"We are here this morning for one very simple reason," Kevin Rogers announced to a small crowd of reporters and supporters. "To demand that Governor McCrory end the Confederate flag license plate in the state of North Carolina. And we have more than 13,000 petitions to help us do it."
"It was exactly one month ago today," Rogers explained to the cameras, "that Governor McCrory spoke out publicly on this issue."
Rogers is right. A month ago today, Governor McCrory said he wanted the state to stop production of a license plate showing the Confederate battle flag. It's a civic plate for the Sons of Confederate Veterans but a recent Supreme Court ruling gives the state the authority to pull the plate if it wants.
As Rogers pointed out, that hasn't happened.
"The Senate's most powerful lawmaker has said that he does not have the power to make it happen and that it is, in fact, the Governor's job to do so. The Governor says that he does not have the power to do it. We think this is getting a little ridiculous," said Rogers.
Both Senator Phil Berger and Governor Pat McCrory have said the other has the authority to stop the production of the plates and inaction has been the result.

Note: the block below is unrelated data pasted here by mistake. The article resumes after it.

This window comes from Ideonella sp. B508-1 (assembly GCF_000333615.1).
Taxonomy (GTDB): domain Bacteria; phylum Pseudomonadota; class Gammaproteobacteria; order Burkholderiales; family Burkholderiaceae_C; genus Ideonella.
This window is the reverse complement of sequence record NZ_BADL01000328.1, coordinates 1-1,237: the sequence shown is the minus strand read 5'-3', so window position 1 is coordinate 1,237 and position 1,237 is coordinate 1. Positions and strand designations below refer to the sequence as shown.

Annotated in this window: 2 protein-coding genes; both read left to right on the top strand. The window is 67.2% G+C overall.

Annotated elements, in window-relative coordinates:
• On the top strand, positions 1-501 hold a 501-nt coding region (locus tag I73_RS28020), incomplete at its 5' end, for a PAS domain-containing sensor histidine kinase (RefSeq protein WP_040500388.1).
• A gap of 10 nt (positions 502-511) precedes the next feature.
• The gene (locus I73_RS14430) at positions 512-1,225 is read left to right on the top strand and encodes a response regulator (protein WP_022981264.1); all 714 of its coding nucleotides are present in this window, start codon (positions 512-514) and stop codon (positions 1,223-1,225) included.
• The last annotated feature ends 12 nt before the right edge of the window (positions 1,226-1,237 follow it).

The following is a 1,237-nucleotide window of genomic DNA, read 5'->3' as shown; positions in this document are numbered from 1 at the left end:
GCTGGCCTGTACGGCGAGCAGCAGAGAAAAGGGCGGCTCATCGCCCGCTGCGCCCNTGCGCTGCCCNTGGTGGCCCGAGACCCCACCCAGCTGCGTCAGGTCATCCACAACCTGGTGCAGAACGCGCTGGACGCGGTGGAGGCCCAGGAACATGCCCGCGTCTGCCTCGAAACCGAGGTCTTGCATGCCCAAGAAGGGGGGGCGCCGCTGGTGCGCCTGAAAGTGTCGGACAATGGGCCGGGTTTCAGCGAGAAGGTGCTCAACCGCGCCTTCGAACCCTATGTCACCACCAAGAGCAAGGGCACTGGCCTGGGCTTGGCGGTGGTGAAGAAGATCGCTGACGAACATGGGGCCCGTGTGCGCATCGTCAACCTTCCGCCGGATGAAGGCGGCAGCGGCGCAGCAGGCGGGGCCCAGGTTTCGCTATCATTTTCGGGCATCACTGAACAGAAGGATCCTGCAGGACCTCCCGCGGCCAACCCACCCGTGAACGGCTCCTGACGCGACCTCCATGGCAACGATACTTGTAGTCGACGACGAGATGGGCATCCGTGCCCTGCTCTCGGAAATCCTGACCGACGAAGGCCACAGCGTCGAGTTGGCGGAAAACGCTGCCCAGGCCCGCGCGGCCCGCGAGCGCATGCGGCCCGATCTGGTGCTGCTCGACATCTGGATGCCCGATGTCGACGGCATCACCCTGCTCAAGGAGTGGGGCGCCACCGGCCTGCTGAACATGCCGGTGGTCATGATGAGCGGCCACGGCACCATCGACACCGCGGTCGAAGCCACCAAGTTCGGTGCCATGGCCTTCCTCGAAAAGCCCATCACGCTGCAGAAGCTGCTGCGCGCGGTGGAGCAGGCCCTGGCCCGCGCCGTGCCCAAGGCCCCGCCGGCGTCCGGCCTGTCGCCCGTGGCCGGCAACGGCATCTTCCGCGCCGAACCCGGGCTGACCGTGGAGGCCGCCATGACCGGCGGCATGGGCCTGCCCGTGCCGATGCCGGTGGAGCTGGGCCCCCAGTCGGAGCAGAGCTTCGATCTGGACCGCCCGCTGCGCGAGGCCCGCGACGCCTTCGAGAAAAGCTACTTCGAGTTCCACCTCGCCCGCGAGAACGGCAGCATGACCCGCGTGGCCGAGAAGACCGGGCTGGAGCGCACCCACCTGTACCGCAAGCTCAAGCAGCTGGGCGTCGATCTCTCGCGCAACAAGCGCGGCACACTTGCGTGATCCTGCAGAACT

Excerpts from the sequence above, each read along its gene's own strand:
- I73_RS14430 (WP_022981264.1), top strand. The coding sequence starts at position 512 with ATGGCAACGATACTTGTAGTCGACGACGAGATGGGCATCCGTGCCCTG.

"His claim that he is powerless to control one of his own agencies is downright absurd," said Rogers. "The Governor appoints the Secretary of Transportation, who appoints the Commissioner of Motor Vehicles. This is clearly within the scope of his gubernatorial powers. The DMV does not need legislative approval to remove vulgar license plates or sexually explicit license plates and they don't need approval for new license plates."
Contacted Thursday, a spokesperson for Senate President Phil Berger said his position has not changed - he believes the Governor and DMV have the authority to act on the issue.
Both top Republican legislators and the Governor have said they have their lawyers looking into it but Rogers says talk is cheap.
"If Governor McCrory truly believes that the legislature can remove these flags, what is he doing to compel that action? Is he really that powerless?" he asked.
Ironically, the only thing that has happened since the governor called for the plates to stop being made is more of them have gone out.
In the days after Governor McCrory made the announcement, sales spiked and the state ran out of the specialty plate. The DMV ordered 700 more and has sold 150 additional plates in the past few days.
"So this inaction is actually causing harm, right?" Rogers posited. "More of these plates are going out. More of these ideas are going out. The Governor didn't come out last week or two weeks ago about this, it was a month ago that he said this and it's high time that he actually did something about it."
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